Acute infectious laryngitis: A case series.
Although acute laryngitis is common, it is often managed by primary physicians. Therefore, video images documenting its signs are scarce. This series includes 7 professional voice users who previously had undergone baseline strobovideolaryngscopy (SVL) during routine examinations or during evaluations for other complaints and who returned with acute laryngitis. Sequential SVL showed not only the expected erythema, edema, cough, and dysphonia, but also new masses in 5 of the 7 subjects. All the signs returned to baseline. This series is reported to highlight the reversible structural changes that can be expected in patients with acute laryngitis and the value of conservative management.
Acute infectious laryngitis is one of the most common disorders of the larynx and is often associated with upper respiratory tract infections (URIs), as reported more than a decade ago in a Cochrane review. (1) Laryngeal inflammation can cause hoarseness, sore throat, and difficulty swallowing. These symptoms usually subside within 3 weeks but may persist much longer (months).
It can be difficult to distinguish between bacterial and viral origins. (1) Viral laryngitis can be caused by many organisms, including but not limited to, influenza virus, adenovirus, and even Varicella zoster virus. Acute bacterial laryngitis presents similarly; however, purulent secretions are observed more commonly in patients with a bacterial infection. (2) Treatment for viral causes remains supportive, with adequate hydration and at least relative voice rest, while the bacterial form may benefit from the addition of an antibiotic.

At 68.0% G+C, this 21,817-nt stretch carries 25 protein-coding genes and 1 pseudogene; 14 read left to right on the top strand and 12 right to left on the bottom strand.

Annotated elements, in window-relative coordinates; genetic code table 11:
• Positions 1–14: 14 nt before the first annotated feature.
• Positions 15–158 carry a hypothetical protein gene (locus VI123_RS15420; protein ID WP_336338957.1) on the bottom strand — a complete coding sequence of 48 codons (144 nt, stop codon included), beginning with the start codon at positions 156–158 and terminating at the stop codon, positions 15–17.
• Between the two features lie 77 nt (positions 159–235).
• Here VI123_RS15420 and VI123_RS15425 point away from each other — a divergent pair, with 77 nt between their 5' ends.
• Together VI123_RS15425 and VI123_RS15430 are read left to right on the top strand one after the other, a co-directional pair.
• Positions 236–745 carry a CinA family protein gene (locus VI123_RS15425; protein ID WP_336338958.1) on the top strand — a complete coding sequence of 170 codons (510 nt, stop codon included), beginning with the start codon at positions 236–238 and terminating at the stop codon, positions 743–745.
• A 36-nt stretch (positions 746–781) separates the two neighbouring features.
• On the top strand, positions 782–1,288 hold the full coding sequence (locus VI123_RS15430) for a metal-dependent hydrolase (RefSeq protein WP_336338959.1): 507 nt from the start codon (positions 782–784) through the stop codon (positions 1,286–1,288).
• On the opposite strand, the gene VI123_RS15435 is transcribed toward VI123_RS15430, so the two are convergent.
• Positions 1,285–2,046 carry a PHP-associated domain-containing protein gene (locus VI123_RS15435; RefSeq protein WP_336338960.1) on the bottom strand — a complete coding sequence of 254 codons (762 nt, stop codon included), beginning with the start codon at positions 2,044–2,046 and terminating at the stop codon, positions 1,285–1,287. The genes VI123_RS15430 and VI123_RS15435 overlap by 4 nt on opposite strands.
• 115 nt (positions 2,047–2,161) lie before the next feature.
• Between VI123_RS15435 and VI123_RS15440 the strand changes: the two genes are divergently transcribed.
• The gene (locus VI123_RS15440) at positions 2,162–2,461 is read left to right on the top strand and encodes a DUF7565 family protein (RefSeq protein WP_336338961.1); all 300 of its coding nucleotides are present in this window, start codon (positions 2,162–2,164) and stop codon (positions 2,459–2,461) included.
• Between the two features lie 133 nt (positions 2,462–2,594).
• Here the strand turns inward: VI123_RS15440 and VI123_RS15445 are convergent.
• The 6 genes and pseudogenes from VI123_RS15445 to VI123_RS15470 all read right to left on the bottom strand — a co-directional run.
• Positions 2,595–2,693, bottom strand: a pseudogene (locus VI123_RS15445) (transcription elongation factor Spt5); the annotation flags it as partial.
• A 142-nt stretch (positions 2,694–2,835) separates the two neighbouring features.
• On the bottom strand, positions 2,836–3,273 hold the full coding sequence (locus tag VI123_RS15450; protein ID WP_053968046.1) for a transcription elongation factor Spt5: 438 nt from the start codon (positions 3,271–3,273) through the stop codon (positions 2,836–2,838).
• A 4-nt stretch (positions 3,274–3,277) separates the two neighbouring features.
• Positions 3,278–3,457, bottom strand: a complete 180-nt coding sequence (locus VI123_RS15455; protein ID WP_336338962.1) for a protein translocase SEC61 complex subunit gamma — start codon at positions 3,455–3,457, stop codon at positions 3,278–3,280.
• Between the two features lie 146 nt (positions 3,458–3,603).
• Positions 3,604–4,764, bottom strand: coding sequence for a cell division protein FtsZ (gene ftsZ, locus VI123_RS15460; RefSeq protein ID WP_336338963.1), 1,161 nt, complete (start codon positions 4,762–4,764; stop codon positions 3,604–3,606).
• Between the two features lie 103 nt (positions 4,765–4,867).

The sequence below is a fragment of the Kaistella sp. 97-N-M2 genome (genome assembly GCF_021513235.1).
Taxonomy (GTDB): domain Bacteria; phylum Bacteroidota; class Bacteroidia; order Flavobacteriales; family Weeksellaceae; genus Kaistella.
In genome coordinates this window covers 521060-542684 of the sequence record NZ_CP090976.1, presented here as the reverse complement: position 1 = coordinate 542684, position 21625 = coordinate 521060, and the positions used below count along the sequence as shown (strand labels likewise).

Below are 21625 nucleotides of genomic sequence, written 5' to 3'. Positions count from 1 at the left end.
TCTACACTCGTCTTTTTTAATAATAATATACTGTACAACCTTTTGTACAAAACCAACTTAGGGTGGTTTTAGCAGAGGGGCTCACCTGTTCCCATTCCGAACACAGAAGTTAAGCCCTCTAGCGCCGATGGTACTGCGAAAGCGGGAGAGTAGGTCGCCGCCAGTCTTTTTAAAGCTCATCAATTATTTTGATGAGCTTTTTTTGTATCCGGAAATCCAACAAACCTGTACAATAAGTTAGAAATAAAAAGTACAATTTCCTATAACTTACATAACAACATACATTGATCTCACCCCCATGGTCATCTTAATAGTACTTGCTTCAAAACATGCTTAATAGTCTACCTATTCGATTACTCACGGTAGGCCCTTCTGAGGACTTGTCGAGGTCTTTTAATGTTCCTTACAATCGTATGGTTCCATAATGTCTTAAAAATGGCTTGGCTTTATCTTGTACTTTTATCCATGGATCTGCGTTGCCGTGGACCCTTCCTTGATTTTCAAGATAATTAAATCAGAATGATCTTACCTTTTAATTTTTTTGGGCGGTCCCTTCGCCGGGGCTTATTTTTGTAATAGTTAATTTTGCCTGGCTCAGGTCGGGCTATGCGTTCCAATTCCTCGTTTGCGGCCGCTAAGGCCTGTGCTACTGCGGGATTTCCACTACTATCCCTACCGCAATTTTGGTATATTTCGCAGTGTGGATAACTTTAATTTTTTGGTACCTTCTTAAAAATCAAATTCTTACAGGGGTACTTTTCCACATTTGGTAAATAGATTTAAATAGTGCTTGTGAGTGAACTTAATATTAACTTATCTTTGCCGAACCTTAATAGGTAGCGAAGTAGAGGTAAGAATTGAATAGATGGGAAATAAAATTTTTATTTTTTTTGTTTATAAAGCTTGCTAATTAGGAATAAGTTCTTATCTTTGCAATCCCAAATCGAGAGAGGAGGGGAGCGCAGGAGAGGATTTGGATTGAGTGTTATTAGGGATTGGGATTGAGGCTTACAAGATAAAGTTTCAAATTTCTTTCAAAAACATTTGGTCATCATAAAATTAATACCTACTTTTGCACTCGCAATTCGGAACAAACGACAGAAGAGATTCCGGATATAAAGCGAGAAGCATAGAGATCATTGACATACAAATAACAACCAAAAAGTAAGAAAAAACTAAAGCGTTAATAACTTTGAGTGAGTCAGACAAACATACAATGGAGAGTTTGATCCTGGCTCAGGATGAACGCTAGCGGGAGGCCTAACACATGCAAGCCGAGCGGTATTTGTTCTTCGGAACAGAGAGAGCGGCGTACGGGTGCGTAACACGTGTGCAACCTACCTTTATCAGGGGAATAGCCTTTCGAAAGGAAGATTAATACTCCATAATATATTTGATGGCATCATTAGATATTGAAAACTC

Most patients with URI symptoms are evaluated and treated by a primary care physician. It is much less common for the otolaryngologist to treat an acute episode unless there is a complicating feature (e.g., protracted course, persistent symptoms after the URI, recurrent episodes, etc.). For this reason, high-quality images of the larynx during an acute infection often are not available. We present a series of patients with acute infectious laryngitis and their coinciding laryngoscopic images to highlight salient features.